January 30, 2019


Believe it or not, alpaca wool is one of the most ethical products currently available that is completely eco-friendly and cruelty-free at the same time. But, how can this be, you ask? It sounds too good to be true, but it is, indeed, true.

Alpacas spend their entire lives wandering freely in their natural habitat, the Bolivian and Peruvian Andes Mountains. They’re not killed for their wool, but caught by the farmers and gently sheared. After this happens they are released back into the wild. It’s in a farmer’s best interest to let them live as long as possible because they regrow their wool, which can come in 20 different colors, from white to coffee brown and even orange.

Photo by Jen MacHarg on Unsplash

These camelids are not killed for their fur or meat and the animals are not at all harmed come shearing time. Great care is taken so as not to distress the animal or damage the alpaca wool. This is why many vegans wear alpaca wool products, while refusing to use sheep wool because of the way these animals are treated.

Alpaca fiber and wool does not contain fat or allergenic lanoline so no strong chemicals are needed to clean it. This makes it an environmentally friendly fiber.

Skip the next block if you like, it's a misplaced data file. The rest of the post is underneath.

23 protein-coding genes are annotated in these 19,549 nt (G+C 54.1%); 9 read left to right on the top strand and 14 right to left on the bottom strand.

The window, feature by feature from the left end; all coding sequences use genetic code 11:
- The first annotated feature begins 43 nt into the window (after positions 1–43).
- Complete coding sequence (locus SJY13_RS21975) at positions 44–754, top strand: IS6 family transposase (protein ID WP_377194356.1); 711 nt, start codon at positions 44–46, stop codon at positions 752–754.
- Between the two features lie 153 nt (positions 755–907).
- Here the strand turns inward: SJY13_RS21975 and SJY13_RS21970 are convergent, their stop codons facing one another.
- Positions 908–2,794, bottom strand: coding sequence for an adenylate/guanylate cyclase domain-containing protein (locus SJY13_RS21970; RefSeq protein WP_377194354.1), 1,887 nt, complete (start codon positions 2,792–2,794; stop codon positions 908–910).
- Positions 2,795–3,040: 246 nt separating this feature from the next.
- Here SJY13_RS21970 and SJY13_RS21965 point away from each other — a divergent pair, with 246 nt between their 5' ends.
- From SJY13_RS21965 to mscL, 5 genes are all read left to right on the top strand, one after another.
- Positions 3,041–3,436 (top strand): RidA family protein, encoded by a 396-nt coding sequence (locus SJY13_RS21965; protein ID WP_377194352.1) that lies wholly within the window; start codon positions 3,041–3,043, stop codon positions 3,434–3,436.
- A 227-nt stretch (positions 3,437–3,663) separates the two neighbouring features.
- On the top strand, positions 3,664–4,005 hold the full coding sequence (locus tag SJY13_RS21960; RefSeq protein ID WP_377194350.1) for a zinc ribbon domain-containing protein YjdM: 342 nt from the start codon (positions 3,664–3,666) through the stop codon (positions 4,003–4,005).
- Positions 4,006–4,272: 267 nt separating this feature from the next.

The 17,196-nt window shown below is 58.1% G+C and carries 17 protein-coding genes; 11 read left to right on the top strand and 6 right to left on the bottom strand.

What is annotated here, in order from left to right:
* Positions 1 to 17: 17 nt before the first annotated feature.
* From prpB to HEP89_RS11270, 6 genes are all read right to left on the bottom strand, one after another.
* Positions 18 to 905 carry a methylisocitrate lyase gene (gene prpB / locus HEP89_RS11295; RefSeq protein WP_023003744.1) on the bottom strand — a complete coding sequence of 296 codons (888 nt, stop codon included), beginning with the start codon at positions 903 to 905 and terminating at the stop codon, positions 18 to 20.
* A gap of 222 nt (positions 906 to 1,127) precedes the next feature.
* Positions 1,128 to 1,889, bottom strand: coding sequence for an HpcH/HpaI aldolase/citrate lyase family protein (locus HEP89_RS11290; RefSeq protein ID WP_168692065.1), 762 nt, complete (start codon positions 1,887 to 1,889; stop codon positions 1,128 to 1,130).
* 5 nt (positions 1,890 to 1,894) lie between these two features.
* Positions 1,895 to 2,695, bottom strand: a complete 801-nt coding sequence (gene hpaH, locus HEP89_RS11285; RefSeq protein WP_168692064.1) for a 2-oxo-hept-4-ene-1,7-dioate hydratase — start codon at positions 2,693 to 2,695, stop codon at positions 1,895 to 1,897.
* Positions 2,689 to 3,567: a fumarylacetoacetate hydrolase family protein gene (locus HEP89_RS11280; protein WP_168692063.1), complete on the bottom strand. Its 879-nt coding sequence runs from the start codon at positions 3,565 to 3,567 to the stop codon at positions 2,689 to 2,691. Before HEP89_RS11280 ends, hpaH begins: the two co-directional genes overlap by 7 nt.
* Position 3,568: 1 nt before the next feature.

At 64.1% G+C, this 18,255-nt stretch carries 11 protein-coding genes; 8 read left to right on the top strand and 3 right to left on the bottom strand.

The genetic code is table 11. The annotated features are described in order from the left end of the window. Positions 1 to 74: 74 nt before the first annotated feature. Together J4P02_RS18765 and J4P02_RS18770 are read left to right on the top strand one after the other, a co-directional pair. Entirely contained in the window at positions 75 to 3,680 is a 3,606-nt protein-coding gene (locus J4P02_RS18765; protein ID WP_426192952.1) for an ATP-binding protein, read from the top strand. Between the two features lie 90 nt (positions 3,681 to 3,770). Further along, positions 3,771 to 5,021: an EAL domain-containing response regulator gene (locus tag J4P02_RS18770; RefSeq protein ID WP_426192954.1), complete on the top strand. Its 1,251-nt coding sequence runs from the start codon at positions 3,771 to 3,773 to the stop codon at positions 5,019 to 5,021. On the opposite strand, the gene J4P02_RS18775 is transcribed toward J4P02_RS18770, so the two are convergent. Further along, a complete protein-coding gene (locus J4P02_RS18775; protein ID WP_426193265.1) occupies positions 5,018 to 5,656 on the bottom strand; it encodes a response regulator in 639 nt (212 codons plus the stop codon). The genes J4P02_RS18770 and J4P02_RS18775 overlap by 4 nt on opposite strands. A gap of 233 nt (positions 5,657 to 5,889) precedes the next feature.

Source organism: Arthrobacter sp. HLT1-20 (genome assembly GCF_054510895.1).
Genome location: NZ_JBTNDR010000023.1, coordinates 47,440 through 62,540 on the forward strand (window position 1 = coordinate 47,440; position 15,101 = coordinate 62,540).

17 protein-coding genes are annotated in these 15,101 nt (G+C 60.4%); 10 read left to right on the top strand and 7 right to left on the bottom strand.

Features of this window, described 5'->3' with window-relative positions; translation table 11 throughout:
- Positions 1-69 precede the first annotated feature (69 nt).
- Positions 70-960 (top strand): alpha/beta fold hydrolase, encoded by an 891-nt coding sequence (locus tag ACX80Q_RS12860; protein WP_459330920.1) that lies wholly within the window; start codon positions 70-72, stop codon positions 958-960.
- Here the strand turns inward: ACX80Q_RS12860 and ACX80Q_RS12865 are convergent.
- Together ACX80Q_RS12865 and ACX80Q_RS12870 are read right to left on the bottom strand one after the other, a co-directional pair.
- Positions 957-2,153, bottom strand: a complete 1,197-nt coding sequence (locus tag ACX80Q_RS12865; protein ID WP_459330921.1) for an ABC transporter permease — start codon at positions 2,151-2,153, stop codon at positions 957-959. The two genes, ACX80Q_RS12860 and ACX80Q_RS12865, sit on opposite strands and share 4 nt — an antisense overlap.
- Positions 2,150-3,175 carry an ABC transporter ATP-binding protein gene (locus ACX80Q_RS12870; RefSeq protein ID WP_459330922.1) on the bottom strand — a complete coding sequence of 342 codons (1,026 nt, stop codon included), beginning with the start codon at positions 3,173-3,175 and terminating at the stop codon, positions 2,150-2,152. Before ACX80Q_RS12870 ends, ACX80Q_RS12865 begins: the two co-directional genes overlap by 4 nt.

It’s worth noting that both in case of sheep and alpacas, shearing is a cosmetic procedure which simply takes out the excess of wool they’ve grown. It also makes the animals’ life easier when the summer season is approaching, they feel very hot in their thick furs and shearing protects them from heat strokes.


Now that the main question has been answered, come the other ones. What happens after the shearing process? How does that fiber turn to yarn, and then to beanies, ponchos, and other products?

After obtaining the wool and fiber through shearing, it’s time to classify it taking into account the fineness and the color tones. Each classified fiber, has six color tones and the same grade of softness. The process of separating the fibers according to quality and tonality is done by hand.

Spinning the fiber into yarn is the next step. This refers to turning the raw wool and fibers, shorn from the animals, into strong and useful threads. The weavers, women in their majority, use a drop spindle which varies in size with the diameter of thread being spun. Multiple threads are combined to form stronger ones and single strands are removed from the spindle and then spun together again.

Alpaca fiber is spun before it is washed, as the washing process separates the fibers in the soapy water, and makes it even more slippery and difficult spin. The threads are washed in tanks with roots such as “jabonera” to take off the dirt and dust to obtain clean yarn. After that, they are hung and dried by the sun.

The next and last step is winding. The clean threads are winded into balls between 100 and 200 grams.


Written by Gabriela Weiss

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